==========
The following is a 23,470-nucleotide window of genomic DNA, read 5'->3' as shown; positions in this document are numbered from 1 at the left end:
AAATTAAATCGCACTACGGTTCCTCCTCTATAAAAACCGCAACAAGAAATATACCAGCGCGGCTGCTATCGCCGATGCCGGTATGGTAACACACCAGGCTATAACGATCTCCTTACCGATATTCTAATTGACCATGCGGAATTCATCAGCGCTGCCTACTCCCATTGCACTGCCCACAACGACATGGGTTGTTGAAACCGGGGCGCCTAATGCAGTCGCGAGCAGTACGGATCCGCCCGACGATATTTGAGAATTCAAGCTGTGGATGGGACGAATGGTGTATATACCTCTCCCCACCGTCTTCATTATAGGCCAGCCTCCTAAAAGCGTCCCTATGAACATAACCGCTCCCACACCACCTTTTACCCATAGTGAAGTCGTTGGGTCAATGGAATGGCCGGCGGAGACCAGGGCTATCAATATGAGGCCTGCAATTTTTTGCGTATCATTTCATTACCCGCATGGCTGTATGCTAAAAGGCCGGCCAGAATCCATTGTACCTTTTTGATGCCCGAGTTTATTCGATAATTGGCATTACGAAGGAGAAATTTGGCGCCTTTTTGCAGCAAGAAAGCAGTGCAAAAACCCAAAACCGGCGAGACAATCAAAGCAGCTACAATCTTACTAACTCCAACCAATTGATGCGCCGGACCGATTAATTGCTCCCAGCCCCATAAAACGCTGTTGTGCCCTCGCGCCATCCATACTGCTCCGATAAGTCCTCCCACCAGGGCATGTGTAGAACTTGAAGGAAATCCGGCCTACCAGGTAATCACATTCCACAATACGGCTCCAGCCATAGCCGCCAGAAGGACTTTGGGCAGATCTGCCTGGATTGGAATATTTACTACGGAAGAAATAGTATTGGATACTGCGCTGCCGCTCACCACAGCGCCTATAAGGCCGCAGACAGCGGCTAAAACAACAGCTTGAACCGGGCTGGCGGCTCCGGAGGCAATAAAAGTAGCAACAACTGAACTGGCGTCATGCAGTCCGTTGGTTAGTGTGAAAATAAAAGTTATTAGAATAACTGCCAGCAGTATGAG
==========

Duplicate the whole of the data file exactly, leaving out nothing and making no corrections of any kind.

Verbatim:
The following is a 23,470-nucleotide window of genomic DNA, read 5'->3' as shown; positions in this document are numbered from 1 at the left end:
AAATTAAATCGCACTACGGTTCCTCCTCTATAAAAACCGCAACAAGAAATATACCAGCGCGGCTGCTATCGCCGATGCCGGTATGGTAACACACCAGGCTATAACGATCTCCTTACCGATATTCTAATTGACCATGCGGAATTCATCAGCGCTGCCTACTCCCATTGCACTGCCCACAACGACATGGGTTGTTGAAACCGGGGCGCCTAATGCAGTCGCGAGCAGTACGGATCCGCCCGACGATATTTGAGAATTCAAGCTGTGGATGGGACGAATGGTGTATATACCTCTCCCCACCGTCTTCATTATAGGCCAGCCTCCTAAAAGCGTCCCTATGAACATAACCGCTCCCACACCACCTTTTACCCATAGTGAAGTCGTTGGGTCAATGGAATGGCCGGCGGAGACCAGGGCTATCAATATGAGGCCTGCAATTTTTTGCGTATCATTTCATTACCCGCATGGCTGTATGCTAAAAGGCCGGCCAGAATCCATTGTACCTTTTTGATGCCCGAGTTTATTCGATAATTGGCATTACGAAGGAGAAATTTGGCGCCTTTTTGCAGCAAGAAAGCAGTGCAAAAACCCAAAACCGGCGAGACAATCAAAGCAGCTACAATCTTACTAACTCCAACCAATTGATGCGCCGGACCGATTAATTGCTCCCAGCCCCATAAAACGCTGTTGTGCCCTCGCGCCATCCATACTGCTCCGATAAGTCCTCCCACCAGGGCATGTGTAGAACTTGAAGGAAATCCGGCCTACCAGGTAATCACATTCCACAATACGGCTCCAGCCATAGCCGCCAGAAGGACTTTGGGCAGATCTGCCTGGATTGGAATATTTACTACGGAAGAAATAGTATTGGATACTGCGCTGCCGCTCACCACAGCGCCTATAAGGCCGCAGACAGCGGCTAAAACAACAGCTTGAACCGGGCTGGCGGCTCCGGAGGCAATAAAAGTAGCAACAACTGAACTGGCGTCATGCAGTCCGTTGGTTAGTGTGAAAATAAAAGTTATTAGAATAACTGCCAGCAGTATGAG